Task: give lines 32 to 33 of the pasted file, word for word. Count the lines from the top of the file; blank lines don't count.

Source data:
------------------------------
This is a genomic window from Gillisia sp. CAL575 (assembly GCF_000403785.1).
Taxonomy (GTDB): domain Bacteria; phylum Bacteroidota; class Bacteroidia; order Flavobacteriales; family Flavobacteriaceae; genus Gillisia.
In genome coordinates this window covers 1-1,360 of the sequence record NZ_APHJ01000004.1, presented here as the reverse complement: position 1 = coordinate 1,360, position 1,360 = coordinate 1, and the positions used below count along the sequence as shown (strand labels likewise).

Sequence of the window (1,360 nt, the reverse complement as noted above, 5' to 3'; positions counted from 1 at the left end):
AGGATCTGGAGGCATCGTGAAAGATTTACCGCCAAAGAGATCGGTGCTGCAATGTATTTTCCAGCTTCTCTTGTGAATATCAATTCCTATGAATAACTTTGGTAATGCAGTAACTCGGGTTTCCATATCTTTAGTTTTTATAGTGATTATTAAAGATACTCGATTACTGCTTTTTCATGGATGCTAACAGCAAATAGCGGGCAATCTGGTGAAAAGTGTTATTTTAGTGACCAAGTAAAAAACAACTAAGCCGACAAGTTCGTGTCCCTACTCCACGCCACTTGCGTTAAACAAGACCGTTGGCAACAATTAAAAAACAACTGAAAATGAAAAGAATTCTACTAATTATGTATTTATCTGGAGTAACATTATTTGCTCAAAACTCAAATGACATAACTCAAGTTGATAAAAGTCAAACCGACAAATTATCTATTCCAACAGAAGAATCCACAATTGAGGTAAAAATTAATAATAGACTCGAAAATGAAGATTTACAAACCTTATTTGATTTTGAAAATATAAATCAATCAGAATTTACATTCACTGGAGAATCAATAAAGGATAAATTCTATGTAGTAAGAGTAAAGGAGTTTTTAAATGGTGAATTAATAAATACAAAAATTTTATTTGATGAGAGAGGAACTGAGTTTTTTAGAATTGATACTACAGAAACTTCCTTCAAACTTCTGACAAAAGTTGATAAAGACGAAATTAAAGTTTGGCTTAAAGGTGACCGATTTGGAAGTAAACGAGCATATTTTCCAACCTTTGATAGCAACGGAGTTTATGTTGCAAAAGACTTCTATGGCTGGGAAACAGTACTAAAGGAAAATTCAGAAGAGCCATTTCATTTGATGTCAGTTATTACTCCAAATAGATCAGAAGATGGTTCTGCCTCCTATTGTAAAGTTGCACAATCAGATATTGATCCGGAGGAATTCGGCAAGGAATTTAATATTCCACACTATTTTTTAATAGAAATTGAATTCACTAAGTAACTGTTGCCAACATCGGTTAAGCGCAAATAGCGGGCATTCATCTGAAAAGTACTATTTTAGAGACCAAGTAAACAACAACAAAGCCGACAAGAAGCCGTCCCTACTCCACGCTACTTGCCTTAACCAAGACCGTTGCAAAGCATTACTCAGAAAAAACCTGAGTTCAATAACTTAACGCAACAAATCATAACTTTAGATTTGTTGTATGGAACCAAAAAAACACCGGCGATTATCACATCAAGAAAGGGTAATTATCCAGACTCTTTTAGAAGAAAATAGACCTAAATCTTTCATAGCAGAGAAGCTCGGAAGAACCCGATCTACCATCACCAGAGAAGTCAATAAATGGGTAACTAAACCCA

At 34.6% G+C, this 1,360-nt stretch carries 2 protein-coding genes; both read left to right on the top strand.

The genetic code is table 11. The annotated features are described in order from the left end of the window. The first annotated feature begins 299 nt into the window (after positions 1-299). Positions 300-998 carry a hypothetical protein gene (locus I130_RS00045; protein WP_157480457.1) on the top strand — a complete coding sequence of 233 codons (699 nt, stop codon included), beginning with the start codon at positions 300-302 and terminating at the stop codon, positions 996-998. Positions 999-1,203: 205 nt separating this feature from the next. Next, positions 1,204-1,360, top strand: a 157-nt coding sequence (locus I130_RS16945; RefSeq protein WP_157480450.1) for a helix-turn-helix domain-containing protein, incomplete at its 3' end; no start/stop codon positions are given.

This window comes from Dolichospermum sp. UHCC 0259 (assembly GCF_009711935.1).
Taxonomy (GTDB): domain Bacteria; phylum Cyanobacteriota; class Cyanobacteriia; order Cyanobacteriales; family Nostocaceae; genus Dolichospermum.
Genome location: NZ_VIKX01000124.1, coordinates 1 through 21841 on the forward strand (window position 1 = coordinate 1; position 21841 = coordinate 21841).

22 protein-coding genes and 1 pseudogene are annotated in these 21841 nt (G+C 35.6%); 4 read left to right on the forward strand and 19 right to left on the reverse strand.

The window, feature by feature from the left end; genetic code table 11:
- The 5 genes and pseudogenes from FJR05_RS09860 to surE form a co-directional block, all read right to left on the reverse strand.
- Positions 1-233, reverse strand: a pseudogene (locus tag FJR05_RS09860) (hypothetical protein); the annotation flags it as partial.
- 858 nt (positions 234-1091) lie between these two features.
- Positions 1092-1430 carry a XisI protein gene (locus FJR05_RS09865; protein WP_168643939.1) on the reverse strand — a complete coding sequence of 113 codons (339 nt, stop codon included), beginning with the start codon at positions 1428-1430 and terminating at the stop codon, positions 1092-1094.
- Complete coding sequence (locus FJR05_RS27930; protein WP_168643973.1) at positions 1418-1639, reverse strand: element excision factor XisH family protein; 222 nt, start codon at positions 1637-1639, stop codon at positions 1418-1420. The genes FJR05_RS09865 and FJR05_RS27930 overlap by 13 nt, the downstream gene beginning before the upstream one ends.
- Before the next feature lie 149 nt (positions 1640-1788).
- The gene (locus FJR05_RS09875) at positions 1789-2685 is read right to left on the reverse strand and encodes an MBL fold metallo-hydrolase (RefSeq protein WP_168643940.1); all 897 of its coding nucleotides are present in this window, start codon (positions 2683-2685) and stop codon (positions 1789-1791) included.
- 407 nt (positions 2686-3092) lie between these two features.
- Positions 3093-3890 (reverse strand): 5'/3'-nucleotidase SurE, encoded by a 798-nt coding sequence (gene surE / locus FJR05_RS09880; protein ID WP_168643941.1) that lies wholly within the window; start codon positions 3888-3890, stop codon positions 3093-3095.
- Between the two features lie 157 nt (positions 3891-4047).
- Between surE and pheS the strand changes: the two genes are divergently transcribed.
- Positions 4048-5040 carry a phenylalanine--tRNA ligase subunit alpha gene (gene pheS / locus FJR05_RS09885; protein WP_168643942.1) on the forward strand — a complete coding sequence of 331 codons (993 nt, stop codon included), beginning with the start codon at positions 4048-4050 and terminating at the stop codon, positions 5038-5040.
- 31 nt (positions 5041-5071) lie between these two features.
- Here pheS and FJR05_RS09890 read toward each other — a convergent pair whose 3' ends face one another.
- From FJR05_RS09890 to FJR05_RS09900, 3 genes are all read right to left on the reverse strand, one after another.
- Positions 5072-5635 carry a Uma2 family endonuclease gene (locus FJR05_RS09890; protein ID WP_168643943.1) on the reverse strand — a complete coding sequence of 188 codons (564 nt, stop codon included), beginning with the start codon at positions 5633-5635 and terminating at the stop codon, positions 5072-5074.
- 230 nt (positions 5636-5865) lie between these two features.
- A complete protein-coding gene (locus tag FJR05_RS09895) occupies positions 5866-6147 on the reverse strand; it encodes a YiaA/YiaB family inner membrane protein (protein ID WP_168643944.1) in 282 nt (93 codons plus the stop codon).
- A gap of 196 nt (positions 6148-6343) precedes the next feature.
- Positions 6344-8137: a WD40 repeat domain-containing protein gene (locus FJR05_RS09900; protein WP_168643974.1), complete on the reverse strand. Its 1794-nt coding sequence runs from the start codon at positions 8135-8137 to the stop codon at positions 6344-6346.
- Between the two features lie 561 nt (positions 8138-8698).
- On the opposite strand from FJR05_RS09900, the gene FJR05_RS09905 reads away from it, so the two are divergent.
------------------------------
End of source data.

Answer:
- Positions 6344-8137: a WD40 repeat domain-containing protein gene (locus FJR05_RS09900; protein WP_168643974.1), complete on the reverse strand. Its 1794-nt coding sequence runs from the start codon at positions 8135-8137 to the stop codon at positions 6344-6346.
- Between the two features lie 561 nt (positions 8138-8698).